Monday, September 04, 2006

Throwaway Workers: The Immigrant Experience

The raging debate over this country's immigration policy tends to focus on how high we build the walls, and whether or when those who have been working here for years will be given the opportunity to become citizens. Lost in the debate is the issue of the work that the immigrants are doing, and how many get injured or killed.

Instead of talking about the fate of unions and trends in wages, Chicago Tribune writers Steve Franklin and Darnell Little are marking Labor Day 2006 by writing about actual workers -- telling the stories of "throwaway workers," Latinos who labor and die in the country's most dangerous jobs.
Before the accident, he had warned the owner of the small Diversey Avenue dry cleaner that the pressing machine was old and dangerous. But his boss told him to forget about it and Mario, fearful of losing his job, didn't say another word.

Then one day last winter the massive, steaming press collapsed on Mario's left arm, melting the skin, mangling his fist and costing him a $5.70-an-hour job. There was no health insurance, no worker's compensation benefit and no severance pay offered, Mario said.

"If you don't have papers, you work eight or 10 hours a day, six days a week, and you don't complain," said the muscular, middle-age illegal immigrant from Mexico.

Much of the furor over immigration reform has been about whether undocumented workers like Mario should be allowed to stay in the U.S. or made to leave. But beyond that debate lies an undeniable fact: They face disproportionate dangers on the job.
They note the disproportionately high injury and death rate of immigrant workers:
While non-Latino workplace fatalities dropped 16 percent between 1992 and 2005, Latino workers' deaths jumped 72 percent during the same time. Last year the fatality rate for Latinos was 4.9 per 100,000 workers, a rate unmatched by any other group. They accounted for more than 16 percent of all deaths though they make up only 13 percent of the workforce.

Of all the workplace deaths investigated by the U.S. Occupational Safety and Health Administration in the Chicago area in the last three years, half involved immigrants. Federal officials say nearly all of them were Latino.
...and why it's happening:
They are vulnerable because many are immigrants who are illiterate in English, have little understanding of American culture and are grateful for any job, no matter how dangerous. And because many are undocumented immigrants, afraid of being deported, they often don't ask questions and don't challenge the boss.

"They shouldn't be dying and they don't even have the same rights to complain. Being illegal, they fear retaliation. This is assuming that they know that what they are doing is dangerous," said Jordan Barab, a workplace safety advocate in Washington, D.C., and a former union health and safety expert.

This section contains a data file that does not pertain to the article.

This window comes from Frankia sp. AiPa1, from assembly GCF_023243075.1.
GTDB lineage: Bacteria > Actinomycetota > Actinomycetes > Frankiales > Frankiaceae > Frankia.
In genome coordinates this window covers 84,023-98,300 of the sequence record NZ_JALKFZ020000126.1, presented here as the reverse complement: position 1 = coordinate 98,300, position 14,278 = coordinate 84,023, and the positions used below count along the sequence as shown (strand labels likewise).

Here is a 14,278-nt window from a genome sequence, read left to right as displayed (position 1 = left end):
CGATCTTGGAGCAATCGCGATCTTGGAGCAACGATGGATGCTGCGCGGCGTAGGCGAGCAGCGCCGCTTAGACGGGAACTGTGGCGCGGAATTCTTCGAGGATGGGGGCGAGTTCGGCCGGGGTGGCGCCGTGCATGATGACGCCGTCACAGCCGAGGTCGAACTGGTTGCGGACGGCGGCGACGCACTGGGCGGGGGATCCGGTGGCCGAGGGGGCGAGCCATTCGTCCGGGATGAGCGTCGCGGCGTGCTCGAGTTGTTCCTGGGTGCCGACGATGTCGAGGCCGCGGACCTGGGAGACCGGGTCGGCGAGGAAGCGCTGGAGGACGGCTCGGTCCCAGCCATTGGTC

And the exploitation doesn't stop after they're injured:
Lawyer John Budin, who regularly is consulted by injured workers, said it's common for bosses to refuse to pay medical bills or to warn undocumented employees against filing a worker's compensation complaint.

"I had a guy come in this week whose boss said, `I'll call immigration and get you deported back to Mexico if you file,' " he recalled in an interview last month. The worker, he added, is worried and thinking it over.
Language difficulties aren't just inconvenient; they can be deadly:
The failure to communicate may have been fatal for a 16-year-old Latino youth who fell from a construction project and hit his head in May 2004 in South Carolina. The construction boss told the crew chief to take him right away to a hospital. The boss later told federal officials that the crew leader usually understood English. But the leader took the youth to his home and gave him aspirin instead. The teen died that night.

"We have investigated a number of cases where the victim was Spanish-speaking and the training was only in English, and there was little or minimal attempts to translate it into Spanish," said Dawn Castillo, an official with the National Institute of Occupational Safety and Health, the research arm for the nation's worker safety and health effort.
The authors also examine the strange fact that while fatalities are going up for immigrant workers, injuries seem to be going down.
But James Platner, head of research for the Washington-area Center to Protect Workers' Rights, a construction union-backed organization, seriously doubts that.

The reality, he and others suggest, is that there is a vast undercount of the injuries because Latino illegal immigrants stray far from public facilities and do not report their wounds. If they do get care, they are often reluctant to explain where their injuries took place.

"It is hard to get the real story because they are afraid," explained Dr. Eileen Couture, head of clinical care at Cook County's Oak Forest Hospital.

"You say this [accident] has to be reported and they say, `You don't understand, I need my job. You don't understand, I have to feed my family.' You don't want them walking out, so it is a give and take."
The immigration debate will go on through this election season and beyond. But whatever side you take, remember that they came to this country to work; they didn't come to die.